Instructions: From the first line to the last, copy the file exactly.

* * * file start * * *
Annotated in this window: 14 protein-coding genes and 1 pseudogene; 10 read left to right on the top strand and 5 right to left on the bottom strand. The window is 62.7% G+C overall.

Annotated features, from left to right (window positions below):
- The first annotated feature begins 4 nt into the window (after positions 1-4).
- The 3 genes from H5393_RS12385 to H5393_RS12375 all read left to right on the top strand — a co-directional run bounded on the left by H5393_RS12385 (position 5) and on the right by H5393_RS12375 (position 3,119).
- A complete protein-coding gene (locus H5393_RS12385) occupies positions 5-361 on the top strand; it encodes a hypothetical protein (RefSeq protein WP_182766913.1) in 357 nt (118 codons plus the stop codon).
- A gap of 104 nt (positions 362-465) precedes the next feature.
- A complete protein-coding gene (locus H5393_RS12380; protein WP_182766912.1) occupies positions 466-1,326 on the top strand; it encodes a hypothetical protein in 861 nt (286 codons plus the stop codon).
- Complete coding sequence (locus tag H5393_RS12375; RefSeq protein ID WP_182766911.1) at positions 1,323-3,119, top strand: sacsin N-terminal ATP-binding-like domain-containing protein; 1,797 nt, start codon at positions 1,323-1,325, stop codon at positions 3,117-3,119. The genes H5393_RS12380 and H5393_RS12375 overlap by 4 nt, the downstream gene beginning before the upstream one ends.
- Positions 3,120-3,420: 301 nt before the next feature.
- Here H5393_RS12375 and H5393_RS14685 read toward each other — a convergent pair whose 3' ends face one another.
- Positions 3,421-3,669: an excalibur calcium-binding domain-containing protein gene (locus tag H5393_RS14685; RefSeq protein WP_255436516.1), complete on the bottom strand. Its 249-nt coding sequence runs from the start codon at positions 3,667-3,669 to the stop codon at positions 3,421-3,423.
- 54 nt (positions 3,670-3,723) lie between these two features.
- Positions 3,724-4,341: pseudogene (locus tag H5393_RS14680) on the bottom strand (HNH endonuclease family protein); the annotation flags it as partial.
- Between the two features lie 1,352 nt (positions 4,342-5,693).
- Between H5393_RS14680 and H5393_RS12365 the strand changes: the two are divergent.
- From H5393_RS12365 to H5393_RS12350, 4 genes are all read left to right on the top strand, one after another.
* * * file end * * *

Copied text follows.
Annotated in this window: 14 protein-coding genes and 1 pseudogene; 10 read left to right on the top strand and 5 right to left on the bottom strand. The window is 62.7% G+C overall.

Annotated features, from left to right (window positions below):
- The first annotated feature begins 4 nt into the window (after positions 1-4).
- The 3 genes from H5393_RS12385 to H5393_RS12375 all read left to right on the top strand — a co-directional run bounded on the left by H5393_RS12385 (position 5) and on the right by H5393_RS12375 (position 3,119).
- A complete protein-coding gene (locus H5393_RS12385) occupies positions 5-361 on the top strand; it encodes a hypothetical protein (RefSeq protein WP_182766913.1) in 357 nt (118 codons plus the stop codon).
- A gap of 104 nt (positions 362-465) precedes the next feature.
- A complete protein-coding gene (locus H5393_RS12380; protein WP_182766912.1) occupies positions 466-1,326 on the top strand; it encodes a hypothetical protein in 861 nt (286 codons plus the stop codon).
- Complete coding sequence (locus tag H5393_RS12375; RefSeq protein ID WP_182766911.1) at positions 1,323-3,119, top strand: sacsin N-terminal ATP-binding-like domain-containing protein; 1,797 nt, start codon at positions 1,323-1,325, stop codon at positions 3,117-3,119. The genes H5393_RS12380 and H5393_RS12375 overlap by 4 nt, the downstream gene beginning before the upstream one ends.
- Positions 3,120-3,420: 301 nt before the next feature.
- Here H5393_RS12375 and H5393_RS14685 read toward each other — a convergent pair whose 3' ends face one another.
- Positions 3,421-3,669: an excalibur calcium-binding domain-containing protein gene (locus tag H5393_RS14685; RefSeq protein WP_255436516.1), complete on the bottom strand. Its 249-nt coding sequence runs from the start codon at positions 3,667-3,669 to the stop codon at positions 3,421-3,423.
- 54 nt (positions 3,670-3,723) lie between these two features.
- Positions 3,724-4,341: pseudogene (locus tag H5393_RS14680) on the bottom strand (HNH endonuclease family protein); the annotation flags it as partial.
- Between the two features lie 1,352 nt (positions 4,342-5,693).
- Between H5393_RS14680 and H5393_RS12365 the strand changes: the two are divergent.
- From H5393_RS12365 to H5393_RS12350, 4 genes are all read left to right on the top strand, one after another.